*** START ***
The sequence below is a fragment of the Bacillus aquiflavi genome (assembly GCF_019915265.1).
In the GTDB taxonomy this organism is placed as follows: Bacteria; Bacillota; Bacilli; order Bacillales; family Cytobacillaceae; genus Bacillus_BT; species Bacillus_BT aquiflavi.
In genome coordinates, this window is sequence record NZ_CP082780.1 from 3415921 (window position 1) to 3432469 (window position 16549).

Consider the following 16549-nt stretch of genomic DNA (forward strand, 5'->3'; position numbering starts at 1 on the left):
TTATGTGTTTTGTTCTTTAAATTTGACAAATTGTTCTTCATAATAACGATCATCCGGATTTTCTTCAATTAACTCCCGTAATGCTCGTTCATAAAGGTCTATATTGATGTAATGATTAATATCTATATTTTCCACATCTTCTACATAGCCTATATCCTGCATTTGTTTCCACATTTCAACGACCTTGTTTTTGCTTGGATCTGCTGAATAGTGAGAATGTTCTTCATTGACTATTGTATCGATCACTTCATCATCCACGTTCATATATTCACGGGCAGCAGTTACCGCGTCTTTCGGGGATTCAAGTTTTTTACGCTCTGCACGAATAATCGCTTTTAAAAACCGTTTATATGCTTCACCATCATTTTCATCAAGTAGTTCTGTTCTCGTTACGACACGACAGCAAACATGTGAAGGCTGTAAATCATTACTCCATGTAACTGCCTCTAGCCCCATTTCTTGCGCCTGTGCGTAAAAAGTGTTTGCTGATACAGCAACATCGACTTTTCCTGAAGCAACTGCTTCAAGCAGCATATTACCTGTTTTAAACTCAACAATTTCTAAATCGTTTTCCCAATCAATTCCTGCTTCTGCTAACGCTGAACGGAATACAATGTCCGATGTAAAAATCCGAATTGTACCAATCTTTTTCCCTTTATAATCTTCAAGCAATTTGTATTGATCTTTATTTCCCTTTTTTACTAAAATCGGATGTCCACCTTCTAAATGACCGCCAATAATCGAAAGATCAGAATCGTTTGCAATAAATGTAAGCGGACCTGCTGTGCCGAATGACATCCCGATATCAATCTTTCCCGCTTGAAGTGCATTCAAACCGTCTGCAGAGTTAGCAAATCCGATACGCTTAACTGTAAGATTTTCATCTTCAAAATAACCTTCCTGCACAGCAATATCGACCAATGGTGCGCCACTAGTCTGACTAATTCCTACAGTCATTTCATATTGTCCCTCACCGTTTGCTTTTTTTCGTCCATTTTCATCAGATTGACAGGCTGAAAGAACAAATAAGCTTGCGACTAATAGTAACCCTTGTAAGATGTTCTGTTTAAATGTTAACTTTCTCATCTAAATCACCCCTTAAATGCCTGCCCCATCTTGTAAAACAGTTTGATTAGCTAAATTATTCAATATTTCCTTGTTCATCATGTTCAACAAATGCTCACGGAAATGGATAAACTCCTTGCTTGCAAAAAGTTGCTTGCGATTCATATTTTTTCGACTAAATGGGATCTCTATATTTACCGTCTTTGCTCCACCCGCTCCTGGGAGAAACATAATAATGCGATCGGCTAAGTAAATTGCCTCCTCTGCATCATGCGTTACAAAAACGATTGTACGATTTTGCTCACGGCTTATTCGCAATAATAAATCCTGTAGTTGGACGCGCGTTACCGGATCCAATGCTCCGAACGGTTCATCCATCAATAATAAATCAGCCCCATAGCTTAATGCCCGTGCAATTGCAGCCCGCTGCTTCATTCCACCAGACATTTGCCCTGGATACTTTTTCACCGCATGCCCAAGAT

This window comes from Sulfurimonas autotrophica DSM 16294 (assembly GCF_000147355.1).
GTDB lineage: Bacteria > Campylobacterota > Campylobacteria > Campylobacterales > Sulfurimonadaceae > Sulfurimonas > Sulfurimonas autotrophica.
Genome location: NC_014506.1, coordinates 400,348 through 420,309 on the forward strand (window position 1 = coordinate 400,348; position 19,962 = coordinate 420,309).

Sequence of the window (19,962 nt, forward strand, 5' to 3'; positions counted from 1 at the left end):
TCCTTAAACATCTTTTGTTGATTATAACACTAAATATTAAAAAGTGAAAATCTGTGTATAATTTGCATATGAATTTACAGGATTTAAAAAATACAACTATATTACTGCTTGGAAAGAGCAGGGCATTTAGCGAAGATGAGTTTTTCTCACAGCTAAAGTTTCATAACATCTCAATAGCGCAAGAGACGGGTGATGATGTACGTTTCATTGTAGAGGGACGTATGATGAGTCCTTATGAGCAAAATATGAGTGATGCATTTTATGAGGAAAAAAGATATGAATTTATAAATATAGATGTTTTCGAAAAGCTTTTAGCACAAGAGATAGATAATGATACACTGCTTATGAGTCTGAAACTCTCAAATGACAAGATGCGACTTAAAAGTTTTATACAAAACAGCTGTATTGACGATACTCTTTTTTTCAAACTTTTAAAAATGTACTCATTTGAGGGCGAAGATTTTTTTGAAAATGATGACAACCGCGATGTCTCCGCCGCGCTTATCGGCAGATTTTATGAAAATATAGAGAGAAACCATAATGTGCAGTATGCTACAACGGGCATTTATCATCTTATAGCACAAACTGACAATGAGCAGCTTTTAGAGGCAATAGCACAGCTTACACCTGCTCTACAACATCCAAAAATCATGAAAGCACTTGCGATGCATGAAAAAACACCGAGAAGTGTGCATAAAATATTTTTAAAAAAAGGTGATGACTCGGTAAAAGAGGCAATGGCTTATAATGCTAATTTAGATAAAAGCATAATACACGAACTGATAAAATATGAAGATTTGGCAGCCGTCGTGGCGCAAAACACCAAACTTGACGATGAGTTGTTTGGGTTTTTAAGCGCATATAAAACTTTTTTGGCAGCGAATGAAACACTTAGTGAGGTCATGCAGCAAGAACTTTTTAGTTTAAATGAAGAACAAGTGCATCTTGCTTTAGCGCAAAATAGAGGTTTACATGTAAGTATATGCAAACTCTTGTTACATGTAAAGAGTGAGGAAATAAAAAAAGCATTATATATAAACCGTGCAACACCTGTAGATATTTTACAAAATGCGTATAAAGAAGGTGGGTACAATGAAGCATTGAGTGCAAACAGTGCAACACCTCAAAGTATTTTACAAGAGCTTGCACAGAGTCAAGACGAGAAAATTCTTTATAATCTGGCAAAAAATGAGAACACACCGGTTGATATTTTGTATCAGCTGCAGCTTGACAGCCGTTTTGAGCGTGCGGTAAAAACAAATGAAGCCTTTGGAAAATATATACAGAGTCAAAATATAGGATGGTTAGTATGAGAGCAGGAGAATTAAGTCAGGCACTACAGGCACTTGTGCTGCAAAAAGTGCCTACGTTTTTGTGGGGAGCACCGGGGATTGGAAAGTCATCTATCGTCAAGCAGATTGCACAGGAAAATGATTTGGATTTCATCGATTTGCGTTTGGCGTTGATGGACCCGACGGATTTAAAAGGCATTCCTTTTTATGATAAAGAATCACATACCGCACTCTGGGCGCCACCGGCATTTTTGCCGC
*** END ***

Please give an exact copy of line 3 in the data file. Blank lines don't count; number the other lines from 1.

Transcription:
In genome coordinates, this window is sequence record NZ_CP082780.1 from 3415921 (window position 1) to 3432469 (window position 16549).